U.S. Economy Grew 2.9 Percent In 2018, Just Below Trump's Target

Feb 28, 2019
Originally published on February 28, 2019 6:30 pm

Updated at 11:33 a.m. ET

The U.S. economy expanded at a solid 2.6 percent rate during the last three months of 2018, but growth was significantly lower than it had been earlier in the year, the government said Thursday.

For 2018 as a whole, the economy grew 2.9 percent, a touch below the Trump administration's projected target of 3 percent.

"The economy has passed the mountaintop losing some altitude during the final quarter of 2018, but it is not about to crash. To the contrary, the flight path ahead looks quite safe," economist Sung Won Sohn said.

The numbers for the fourth quarter, which were delayed for a month because of the government shutdown, were higher than many economists had predicted. They were boosted by a big increase in business investment spending, which went up at an annual rate of 6.2 percent.

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Trump administration officials say the bigger-than-expected numbers are a sign the president's economic agenda is succeeding.

"President Donald Trump has unleashed American growth at a pace the experts thought was not possible, approaching 3% real GDP growth in 2018," Commerce Secretary Wilbur Ross said in a statement. "An America First agenda that prioritizes American jobs, American workers, and American industry instead of burdensome regulation and unfair trade deals has revitalized the American economy. America is back."

Economists were somewhat more restrained in their reaction.

"The U.S. economy wasn't so bad in the final months of last year after all. In fact, it looked pretty good overall," says Mark Hamrick, senior economic analyst at Bankrate.com.

Still, the numbers show a clear softening of growth over the year.

The economy expanded by a very strong 4.2 percent during the second quarter, which many economists attributed to the 2017 tax cuts.

But after that initial spike, growth slowed to a 3.4 percent pace in the third quarter and then continued to soften at the end of the year.

Many economists see growth continuing to soften in 2019, because of weakness in Europe and the waning benefits of the tax cuts. The Federal Reserve now expects 2.3 percent growth this year.

The slowing growth suggests that Fed officials can continue to exercise patience in deciding whether to raise interest rates.

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ARI SHAPIRO, HOST:

Today the Commerce Department finally released economic growth numbers for the last three months of 2018. The numbers had been delayed because of the government shutdown. As NPR's Jim Zarroli reports, the numbers turned out to be better than a lot of people expected.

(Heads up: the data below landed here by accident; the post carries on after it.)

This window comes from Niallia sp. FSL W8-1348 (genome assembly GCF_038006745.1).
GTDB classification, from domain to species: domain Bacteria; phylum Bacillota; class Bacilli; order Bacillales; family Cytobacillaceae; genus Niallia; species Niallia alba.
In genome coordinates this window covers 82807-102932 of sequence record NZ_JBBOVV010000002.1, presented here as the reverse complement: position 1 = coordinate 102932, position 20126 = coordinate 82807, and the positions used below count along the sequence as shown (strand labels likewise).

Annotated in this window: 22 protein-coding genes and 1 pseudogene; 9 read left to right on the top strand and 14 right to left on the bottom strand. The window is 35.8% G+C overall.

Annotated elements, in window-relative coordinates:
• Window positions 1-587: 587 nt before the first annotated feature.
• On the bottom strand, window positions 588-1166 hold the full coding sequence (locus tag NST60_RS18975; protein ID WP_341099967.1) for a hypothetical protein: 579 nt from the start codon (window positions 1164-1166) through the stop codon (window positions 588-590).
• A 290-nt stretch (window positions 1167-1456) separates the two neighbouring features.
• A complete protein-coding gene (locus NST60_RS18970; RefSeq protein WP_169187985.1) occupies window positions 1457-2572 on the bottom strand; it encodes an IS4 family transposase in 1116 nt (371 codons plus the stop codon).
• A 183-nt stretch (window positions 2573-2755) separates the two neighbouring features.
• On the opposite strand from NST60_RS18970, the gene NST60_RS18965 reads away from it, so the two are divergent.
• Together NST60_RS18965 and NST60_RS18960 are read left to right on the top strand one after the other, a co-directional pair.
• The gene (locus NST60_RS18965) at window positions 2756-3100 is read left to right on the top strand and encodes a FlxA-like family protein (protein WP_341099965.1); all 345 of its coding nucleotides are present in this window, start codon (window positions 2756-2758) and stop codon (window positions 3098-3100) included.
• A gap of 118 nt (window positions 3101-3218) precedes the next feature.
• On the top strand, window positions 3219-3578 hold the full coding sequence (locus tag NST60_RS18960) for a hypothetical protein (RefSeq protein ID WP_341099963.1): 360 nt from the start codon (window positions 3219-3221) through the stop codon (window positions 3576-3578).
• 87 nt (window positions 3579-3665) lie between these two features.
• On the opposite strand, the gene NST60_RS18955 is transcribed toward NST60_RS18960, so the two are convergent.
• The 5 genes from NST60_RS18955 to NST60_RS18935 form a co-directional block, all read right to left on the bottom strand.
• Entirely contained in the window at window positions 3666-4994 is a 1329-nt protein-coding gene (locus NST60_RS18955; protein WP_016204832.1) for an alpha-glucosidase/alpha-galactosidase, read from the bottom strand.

JIM ZARROLI, BYLINE: Economic forecasters began to get pretty gloomy late last year. Stocks were plummeting, and there were signs the economies of China and Europe were slowing. Today the Commerce Department said the U.S. economy grew by a very respectable 2.6 percent during the last quarter of the year. Jared Bernstein is a senior fellow at the Center on Budget and Policy Priorities.

JARED BERNSTEIN: I think we should be encouraged in the sense that if you were thinking a recession is right around the corner, it just doesn't seem to be the case.

ZARROLI: Throughout the quarter, businesses remained confident. They spent money on new equipment and software. The U.S. exported more. The growth rate for the year as a whole turned out to be around 3 percent, which was what the White House had projected. But the report also suggested the U.S. economy was losing steam as the year went on. During the first half of last year, the economy was enjoying the effects of the 2017 tax cut, as well as a big government spending bill. Both helped juice the economy, and growth peaked in the second quarter, Bernstein says.

BERNSTEIN: We enjoyed what will probably, ultimately, be a year and a half of above-trend growth because of stimulus from the tax cuts and government spending, both deficit finance.

ZARROLI: As 2018 dragged on, growth fell from 4.2 percent to 3.4 percent to 2.6 percent.

BERNSTEIN: That's important because it belies this claim that the tax cuts have permanently put us on a faster growth path.

ZARROLI: Now many economists expect growth to slow even further to 2 percent or less as the impact of the tax cut wanes. Ben Herzon is executive director at IHS Markit.

BEN HERZON: It does go a long way to explaining some of the strength in 2018. But that boost to growth that we're seeing is - that we had seen from that is probably going to fade.

ZARROLI: But today's report is a reminder that there's still plenty of strength left in the economy. Unemployment remains very low, and companies are still spending. The historic economic expansion that the U.S. has enjoyed for nearly a decade continues even if last year's spike is looking more and more like a sugar high. Jim Zarroli, NPR News, New York. Transcript provided by NPR, Copyright NPR.